Thanks to your generous support, TrustAfrica's GlobalGiving campaign for HEAL Africa has raised more than $2,200 — enough to let more than 200 Congolese rape survivors spend a month regaining their health and dignity at a HEAL Africa safe house.
The following reports were prepared by HEAL Africa:
The purpose of the safe houses hasn’t changed, but its name has, to Wamama Simameni, swahili for “Women Stand Up Together” . HEAL Africa has added a few purposes. It is a gathering place for women—to sit together, to learn to read and write, learn tailoring, learn to make bread, doughnuts or make soap. It’s also a community gathering place. The Nehemiah Committee meets here. The HEAL Africa staff from Goma come here when they’re in town, and teach nurses or midwives new skills, or hold family planning seminars, or talk about preventing transmission of HIV. Young people from 9 to 18 years old come here to learn the same information about preventing HIV, or the laws protecting women and children, and how to teach it to others. It’s a place of learning and light as well as safety. And there’s always a discreet door to the back where women can slip in and out, meet with a counselor in safety, and get help.
The houses are now called “Women Stand Up Together”, for that’s its role. It’s a place of joy, of restoration, of life, and of hope. For the women today, and for the community’s tomorrow. Strong women standing up together will ensure that their children eat well, go to school, and partipate in the community.
All the women of the community can come here, share stories, share skills, encourage each other. In some communities women are getting ready for the coming elections: they’re determined to elect people who will protect their interests. They now know that their elected officials are responsible to those who elect them.
We drove to get there, the nondescript house on the side street in a little town in northeast Congo. They walk. They know it’s there and they know someone cares when they get there. There’s a listening room for the woman who’s been raped. If she’d heard about the treatment to prevent HIV, she’s already been to the hospital or clinic for PEP, or Post Exposure Prophyllaxis. If she didn’t know about it and it’s within 72 hours of the incident the counselors will get her to the hospital immediately. Then she can come back and tell them what happened. Getting the word out that they need to get PEP has been a big change for women in Congo. And there are now places that offer the treatment.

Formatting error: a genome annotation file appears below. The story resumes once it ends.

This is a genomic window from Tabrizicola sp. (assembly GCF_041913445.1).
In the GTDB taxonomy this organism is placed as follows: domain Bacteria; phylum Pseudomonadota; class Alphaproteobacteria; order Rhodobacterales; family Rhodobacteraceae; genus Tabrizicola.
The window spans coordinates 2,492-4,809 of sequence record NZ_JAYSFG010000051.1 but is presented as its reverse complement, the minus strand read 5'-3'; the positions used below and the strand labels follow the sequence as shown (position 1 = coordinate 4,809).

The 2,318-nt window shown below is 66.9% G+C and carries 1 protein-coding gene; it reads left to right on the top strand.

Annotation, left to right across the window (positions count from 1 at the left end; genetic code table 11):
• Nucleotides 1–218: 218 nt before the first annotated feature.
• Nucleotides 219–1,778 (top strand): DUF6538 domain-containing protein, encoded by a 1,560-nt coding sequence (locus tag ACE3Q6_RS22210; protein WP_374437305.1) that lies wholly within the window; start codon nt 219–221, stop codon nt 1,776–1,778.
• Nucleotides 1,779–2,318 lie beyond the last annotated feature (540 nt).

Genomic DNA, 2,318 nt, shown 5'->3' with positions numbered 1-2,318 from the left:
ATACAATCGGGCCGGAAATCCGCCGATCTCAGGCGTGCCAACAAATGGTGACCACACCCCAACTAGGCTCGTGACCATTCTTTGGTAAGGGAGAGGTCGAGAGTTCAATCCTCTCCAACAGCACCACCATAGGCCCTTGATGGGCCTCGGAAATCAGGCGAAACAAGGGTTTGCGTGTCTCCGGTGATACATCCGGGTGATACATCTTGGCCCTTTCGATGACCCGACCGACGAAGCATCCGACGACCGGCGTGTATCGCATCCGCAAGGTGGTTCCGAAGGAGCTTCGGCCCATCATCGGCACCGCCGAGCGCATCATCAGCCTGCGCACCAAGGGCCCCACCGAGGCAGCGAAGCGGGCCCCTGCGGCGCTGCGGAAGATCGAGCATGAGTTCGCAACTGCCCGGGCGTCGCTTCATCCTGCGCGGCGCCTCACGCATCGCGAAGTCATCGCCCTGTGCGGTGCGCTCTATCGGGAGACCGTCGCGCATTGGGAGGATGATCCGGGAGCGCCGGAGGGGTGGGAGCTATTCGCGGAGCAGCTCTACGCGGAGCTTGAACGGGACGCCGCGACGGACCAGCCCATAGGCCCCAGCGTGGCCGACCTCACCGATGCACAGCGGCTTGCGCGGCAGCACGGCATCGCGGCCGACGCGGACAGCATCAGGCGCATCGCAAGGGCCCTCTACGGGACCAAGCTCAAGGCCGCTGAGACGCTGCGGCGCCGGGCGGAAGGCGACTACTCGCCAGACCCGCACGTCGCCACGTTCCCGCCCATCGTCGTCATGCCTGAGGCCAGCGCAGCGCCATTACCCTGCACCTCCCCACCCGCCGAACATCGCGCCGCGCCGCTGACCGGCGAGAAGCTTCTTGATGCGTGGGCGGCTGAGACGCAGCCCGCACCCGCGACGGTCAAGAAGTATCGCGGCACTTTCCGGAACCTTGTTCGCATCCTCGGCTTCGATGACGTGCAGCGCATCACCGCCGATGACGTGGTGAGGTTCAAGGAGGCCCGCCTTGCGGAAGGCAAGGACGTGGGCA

When she gets back to the Wamama Simameni house she knows there are listening ears for her. And that she’s not alone. Once her story has been told, she might want to come again and learn to read, or to sew, or to bake bread. In one house there are Catholic and Muslim counselors, in another there might be Baptist and Pentecostal or Kimbanguist counselors. All the counselors are chosen by their community leaders as women who are trustworthy leaders.
The counselor. Call her Daniella. She’s 24 and lives in a little village out of the urban center. She’s had enough education to be able to read and write reports. She became a counselor because she knew the women really needed help, and she felt she could help them. She’s the youngest of 14 women who work in an area around one of the Wamama Simameni houses. They come in to give their reports, and get further training on a regular basis. She knows that she’s at risk too, because if the women tell her who raped them, the rapists know that she knows. She has been threatened several times. It’s not easy work, but it’s needed. And she’s not going to stop. She hasn’t been paid for three months because the funding for this program stopped. When asked why she continues to listen to women, she laughs and says, “They are still being raped. My job is to listen. How can I stop just because I’m not being paid?”